Hitler’s American Gamble: Pearl Harbor and Germany’s March to Global War
By Brendan Simms and Charlie Laderman.
Basic Books, 2021.
Hardcover, 528 pages, $35.

Reviewed by John Rossi.

Among the many questions concerning World War II that have fascinated and puzzled historians is why Adolf Hitler declared war on the United States just four days after the Japanese attack on Pearl Harbor. He had no foreknowledge of the Japanese attack and he was not obligated to declare war under the terms of the Tripartite Pact he had signed with Japan and Italy in September 1940. The authors of Hitler’s American Gamble seek to uncover the rationale behind what they describe as “Hitler’s greatest strategic error.” 

Simms and Laderman’s book is the most detailed examination of this key turning point in the history of World War II. In four hundred pages they trace day by day, hour by hour and in some cases minute by minute the unfolding rationale behind Hitler’s decision to declare war on the United States.

Even before Pearl Harbor, Hitler believed that war with the United States was inevitable given American material support for Great Britain and the Soviet Union. He had long been fascinated by some aspects of American life and culture: the Hollywood film industry, its massive size, and the potential of its industrial production while at the same time regarding America as a mongrel nation controlled by Jews and plutocrats. His Luftwaffe aid, Nicolaus von Below, believed that what he called “Hitler’s foreign-political dilettantism” would cost Germany in the long run. None of that mattered because by 1941 Hitler believed that America’s aid to Great Britain and the Soviet Union already constituted a state of war with the United States.

The Japanese attack on the United States created a genuine World War but it also raised serious questions for all the major participants. For Great Britain, the attack might lead the United States to concentrate on the war in the Pacific thus costing them valuable aid that they drew from America’s Lend Lease program. Stalin was relieved that the Japanese did not attack him in the East so he could concentrate all resources in defending the Soviet Union from the Germans. President Roosevelt’s concern was that the attack had so aroused anger at the Japanese that public opinion would force him to place America’s main effort on the Pacific theatre. He was hopeful that Hitler would solve this problem for him by declaring war on the United States and was relieved when he did so.

Although ignorant of the Japanese attack, Hitler also was elated. He believed that Germany would be victorious because as he said he now had an ally who had never lost a war. He also believed that American anger at Japan would lead them to concentrate their main effort in the Pacific.

Simms and Laderman follow the arguments on this topic in detail. In the process, they highlight how complex the events of the four days leading up to Hitler’s declaration of war on the United States were. They note how the Americans and the British seriously underestimated the Japanese,with racism playing a key part. Churchill had a low opinion of the Japanese, calling them “the wops of the Far East,” a view he would soon come to regret after the Japanese sinking of two of England’s best warships, Repulse and Prince of Wales, just three days after Pearl Harbor and the Japanese conquest of Singapore two months later.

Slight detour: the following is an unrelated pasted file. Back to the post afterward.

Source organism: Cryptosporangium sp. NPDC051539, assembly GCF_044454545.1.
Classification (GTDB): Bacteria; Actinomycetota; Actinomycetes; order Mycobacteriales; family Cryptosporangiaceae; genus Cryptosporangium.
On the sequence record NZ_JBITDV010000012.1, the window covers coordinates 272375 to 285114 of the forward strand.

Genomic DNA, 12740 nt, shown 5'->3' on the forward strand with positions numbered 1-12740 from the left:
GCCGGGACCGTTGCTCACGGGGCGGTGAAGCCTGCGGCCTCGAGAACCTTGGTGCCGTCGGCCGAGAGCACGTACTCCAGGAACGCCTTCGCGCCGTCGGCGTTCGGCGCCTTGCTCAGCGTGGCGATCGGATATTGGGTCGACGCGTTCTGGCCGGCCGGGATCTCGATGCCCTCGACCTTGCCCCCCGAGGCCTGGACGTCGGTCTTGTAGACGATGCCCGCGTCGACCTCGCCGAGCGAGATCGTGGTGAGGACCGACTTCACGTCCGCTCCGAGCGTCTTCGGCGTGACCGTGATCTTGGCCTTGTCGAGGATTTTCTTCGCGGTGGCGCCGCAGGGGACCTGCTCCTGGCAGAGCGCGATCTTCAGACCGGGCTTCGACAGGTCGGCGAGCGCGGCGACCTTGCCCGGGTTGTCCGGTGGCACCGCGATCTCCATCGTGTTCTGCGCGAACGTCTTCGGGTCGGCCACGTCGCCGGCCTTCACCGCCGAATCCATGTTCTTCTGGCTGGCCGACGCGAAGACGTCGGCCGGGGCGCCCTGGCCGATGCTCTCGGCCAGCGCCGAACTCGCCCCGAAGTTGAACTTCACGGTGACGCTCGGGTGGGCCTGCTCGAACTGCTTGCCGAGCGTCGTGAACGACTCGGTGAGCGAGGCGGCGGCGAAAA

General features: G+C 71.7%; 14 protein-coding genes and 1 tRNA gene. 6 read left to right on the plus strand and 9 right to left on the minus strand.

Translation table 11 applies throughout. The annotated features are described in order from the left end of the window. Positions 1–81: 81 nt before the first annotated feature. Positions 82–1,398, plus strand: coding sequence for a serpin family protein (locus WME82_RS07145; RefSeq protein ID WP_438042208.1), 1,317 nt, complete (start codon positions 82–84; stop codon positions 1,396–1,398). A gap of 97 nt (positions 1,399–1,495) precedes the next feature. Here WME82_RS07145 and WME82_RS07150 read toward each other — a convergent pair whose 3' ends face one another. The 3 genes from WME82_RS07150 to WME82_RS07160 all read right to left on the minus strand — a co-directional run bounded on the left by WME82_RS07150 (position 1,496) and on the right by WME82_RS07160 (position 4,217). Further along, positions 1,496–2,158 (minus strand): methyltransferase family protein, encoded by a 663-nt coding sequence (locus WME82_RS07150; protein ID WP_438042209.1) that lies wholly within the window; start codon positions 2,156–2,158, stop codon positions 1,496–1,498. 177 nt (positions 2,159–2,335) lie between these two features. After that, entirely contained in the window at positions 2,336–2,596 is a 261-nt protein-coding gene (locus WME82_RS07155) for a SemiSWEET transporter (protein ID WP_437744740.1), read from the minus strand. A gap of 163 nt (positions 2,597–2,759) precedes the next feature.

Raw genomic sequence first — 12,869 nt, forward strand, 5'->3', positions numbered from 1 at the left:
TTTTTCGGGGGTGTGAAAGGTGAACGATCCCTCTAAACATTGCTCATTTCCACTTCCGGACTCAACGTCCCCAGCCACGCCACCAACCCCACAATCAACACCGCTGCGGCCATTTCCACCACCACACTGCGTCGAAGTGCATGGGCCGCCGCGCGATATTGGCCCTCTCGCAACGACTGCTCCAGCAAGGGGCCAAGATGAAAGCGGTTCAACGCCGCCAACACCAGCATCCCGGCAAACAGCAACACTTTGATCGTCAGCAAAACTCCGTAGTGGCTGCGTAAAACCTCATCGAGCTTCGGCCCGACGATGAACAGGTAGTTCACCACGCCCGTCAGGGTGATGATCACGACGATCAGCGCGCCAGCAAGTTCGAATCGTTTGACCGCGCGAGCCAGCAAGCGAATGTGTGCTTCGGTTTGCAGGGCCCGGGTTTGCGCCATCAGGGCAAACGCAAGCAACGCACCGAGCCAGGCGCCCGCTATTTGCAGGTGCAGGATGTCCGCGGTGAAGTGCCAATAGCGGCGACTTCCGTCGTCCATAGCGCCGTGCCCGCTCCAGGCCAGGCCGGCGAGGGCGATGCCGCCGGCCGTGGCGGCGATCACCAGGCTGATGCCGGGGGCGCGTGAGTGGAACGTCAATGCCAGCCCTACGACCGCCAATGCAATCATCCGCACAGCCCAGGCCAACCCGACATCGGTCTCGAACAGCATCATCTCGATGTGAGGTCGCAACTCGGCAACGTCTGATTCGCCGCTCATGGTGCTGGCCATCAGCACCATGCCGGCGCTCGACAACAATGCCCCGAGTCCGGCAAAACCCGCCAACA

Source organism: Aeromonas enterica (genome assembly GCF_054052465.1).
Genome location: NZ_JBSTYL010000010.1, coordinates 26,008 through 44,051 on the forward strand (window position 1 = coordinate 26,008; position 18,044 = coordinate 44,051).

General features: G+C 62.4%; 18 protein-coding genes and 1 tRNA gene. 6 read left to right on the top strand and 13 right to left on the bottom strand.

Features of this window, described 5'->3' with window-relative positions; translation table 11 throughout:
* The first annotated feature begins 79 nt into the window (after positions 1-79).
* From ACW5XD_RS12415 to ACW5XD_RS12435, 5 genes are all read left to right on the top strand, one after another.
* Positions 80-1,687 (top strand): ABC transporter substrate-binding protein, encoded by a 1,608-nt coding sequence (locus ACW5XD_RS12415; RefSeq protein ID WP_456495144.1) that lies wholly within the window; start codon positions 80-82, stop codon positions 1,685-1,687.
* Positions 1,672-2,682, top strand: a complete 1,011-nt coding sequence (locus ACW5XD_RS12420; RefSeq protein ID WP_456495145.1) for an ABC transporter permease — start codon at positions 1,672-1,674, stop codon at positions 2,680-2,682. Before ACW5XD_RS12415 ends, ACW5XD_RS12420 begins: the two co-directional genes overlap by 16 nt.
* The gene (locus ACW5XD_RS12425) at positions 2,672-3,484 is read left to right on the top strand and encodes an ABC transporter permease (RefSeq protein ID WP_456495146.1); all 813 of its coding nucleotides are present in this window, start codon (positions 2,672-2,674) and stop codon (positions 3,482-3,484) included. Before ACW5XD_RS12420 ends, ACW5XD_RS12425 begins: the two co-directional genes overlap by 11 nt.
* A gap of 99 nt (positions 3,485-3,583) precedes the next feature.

Racism showed up in America’s reaction to the Japanese attack. Some American observers believed that the Japanese were short of stature with poor eyesight and thus incapable of undertaking such a complex attack on Pearl Harbor. Some high level American and British military and political figures even believed that German pilots, not Japanese, led the attack on the Hawaiian Islands. Many people in America and Great Britain believed that Hitler had ordered the Japanese attack on the United States.

Race even entered Japanese thinking. Some political and military figures feared that Germany might enter the war on the side of the United States in defense of the white race, an argument the well-known British historian A.J.P. Taylor makes in the Oxford History of England volume, England 1914-1945.

A major point that Simms and Laderman make is that the issue of the destruction of the Jewish community in Europe somehow was linked to Hitler’s policy toward the United States. The murder of Jews in the East began with the attack on Poland and intensified following the German invasion of the Soviet Union. But the authors argue the Jews of Western and Central Europe were held hostage by Hitler as a way of constraining Roosevelt’s actions during the early stages of the war. However, they admit that there was no evidence that the situation was understood in that light in America.

The authors insist that Pearl Harbor did not put an end to isolationism in America. There was strong sentiment in isolationist circles to concentrate on Japan and limit aid to Britain and the Soviet Union. Hitler’s declaration of war, the authors argue, undermined the isolationist case once and for all.

Simms and Laderman’s study is clearly written and shows a broad grasp of the diplomatic complexities of the Pearl Harbor crisis. The volume is well documented with over eighty pages of footnotes. There is unfortunately no bibliography, but an examination of the footnotes reveals a mastery of the key sources for the Pearl Harbor crisis. One may quibble over a few minor mistakes and a couple of exaggerations (i.e. Harold Nicolson was not a Conservative MP but a member of the National Labor Party). But despite these criticisms, Simms and Laderman have written the definitive study of the four days after the Japanese attack on Pearl Harbor.

John Rossi is Professor Emeritus of History at La Salle University in Philadelphia.

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